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Mt. Antero  
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Route  Conditions Information  Posted By   Posted On    Photos  Comments Likes Dislikes    
2012-09-07  From Browns Creek  The trail to Brown‘s Lake (unofficial name) is excellent due to what appears to be recent chainsaw work on large areas of blow-down timber. There are ambiguous directions to the trail head. The one starting with County Road 270 are correct. The trail takes you past a short spur trail to Gunnison Falls, a nice place to break. Above Brown‘s Lake, just past the high point of the road, there is no apparent trail and one needs to use some map skills and contour cross country to the east bank overlooking the stream. Follow this drainage all the way up to the jeep crossroads. When the gulley narrows and becomes rocky, there are segments of a trail here and there. It would appear that almost all climbers either use 4WD access or walk up the jeep trails from the west. whancock   2012-09-09  0     Edit Delete 
2012-05-28  West Slopes  Almost completely clear of snow throughout the route. There are a few minor snowfields remaining toward the top, but nothing difficult to walk over or around. The 4.2 mile "jeep" road to get up to timberline is pretty rough. We made it in our Ford Explorer, but we thought it might knock every bolt loose a few times. Do not attempt this road without 4x4 and decent clearance! You will not make it and there are very few places to turn around. Hats off to the trip reporter who drove that road in a Subaru -- Not sure how you made it! The hike itself is relatively easy since you follow the remaining jeep/atv trail most of the hike from timberline. The last section is just a steep scramble up a lot of scree. We were blasted with cold wind most of the hike and didn‘t spend much time on top due to the wind. Very deserted hike for us as we only encountered a few other people the entire route, and this was over Memorial Day weekend! shmaig   2012-05-29  0  2    Edit Delete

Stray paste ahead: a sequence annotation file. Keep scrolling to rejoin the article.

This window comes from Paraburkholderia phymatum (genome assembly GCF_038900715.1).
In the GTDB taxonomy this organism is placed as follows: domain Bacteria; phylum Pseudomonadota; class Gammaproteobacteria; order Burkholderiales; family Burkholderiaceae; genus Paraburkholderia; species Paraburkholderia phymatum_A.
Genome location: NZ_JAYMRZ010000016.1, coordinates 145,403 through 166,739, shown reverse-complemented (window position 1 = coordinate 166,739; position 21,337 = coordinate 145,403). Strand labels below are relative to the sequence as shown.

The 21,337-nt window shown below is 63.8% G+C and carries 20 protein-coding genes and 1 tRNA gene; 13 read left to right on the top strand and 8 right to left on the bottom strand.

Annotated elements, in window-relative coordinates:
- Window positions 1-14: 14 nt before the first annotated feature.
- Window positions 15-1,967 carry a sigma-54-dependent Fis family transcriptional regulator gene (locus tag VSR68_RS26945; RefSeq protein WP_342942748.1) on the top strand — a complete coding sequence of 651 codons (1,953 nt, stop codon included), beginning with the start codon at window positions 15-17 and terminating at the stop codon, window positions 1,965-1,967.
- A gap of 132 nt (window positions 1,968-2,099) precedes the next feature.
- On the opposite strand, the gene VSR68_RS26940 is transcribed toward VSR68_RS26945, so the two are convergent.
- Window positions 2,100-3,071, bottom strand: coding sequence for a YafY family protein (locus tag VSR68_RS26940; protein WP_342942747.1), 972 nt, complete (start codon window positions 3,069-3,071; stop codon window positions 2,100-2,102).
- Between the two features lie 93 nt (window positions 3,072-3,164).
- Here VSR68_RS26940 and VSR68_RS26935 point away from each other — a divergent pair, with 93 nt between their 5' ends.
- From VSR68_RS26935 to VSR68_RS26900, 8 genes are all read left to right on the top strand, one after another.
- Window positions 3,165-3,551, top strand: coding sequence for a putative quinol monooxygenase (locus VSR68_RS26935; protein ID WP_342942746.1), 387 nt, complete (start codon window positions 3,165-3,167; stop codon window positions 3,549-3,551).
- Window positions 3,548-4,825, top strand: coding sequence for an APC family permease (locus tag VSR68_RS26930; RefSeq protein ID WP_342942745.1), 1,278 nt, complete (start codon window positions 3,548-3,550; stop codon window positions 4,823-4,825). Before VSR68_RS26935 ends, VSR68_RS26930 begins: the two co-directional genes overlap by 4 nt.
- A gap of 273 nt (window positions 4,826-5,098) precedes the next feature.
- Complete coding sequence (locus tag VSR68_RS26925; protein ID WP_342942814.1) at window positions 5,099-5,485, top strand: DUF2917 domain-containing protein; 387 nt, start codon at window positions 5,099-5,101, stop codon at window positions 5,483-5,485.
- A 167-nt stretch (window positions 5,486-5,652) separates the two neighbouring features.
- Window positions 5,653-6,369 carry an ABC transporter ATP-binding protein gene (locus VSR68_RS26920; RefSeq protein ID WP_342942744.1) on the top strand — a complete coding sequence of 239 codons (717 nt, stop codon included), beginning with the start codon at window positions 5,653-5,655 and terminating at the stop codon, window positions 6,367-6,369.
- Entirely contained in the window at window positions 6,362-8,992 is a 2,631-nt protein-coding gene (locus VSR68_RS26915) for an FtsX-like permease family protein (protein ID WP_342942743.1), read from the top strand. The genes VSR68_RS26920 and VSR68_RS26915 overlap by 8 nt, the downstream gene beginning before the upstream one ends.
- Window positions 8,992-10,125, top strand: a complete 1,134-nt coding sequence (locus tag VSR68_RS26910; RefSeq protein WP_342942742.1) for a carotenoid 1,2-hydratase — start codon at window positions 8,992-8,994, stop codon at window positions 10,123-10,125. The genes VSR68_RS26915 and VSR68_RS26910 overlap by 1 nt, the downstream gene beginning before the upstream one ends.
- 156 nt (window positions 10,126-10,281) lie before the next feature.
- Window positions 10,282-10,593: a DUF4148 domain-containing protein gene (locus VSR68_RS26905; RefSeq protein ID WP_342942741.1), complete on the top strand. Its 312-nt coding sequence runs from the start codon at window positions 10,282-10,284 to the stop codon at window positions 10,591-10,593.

2012-05-20  West Slopes  Most of the snow on the road to treeline is gone. The snow thats left above treeline is avoidable. Looks like summer MountainDawg   2012-05-20  0  1    Edit Delete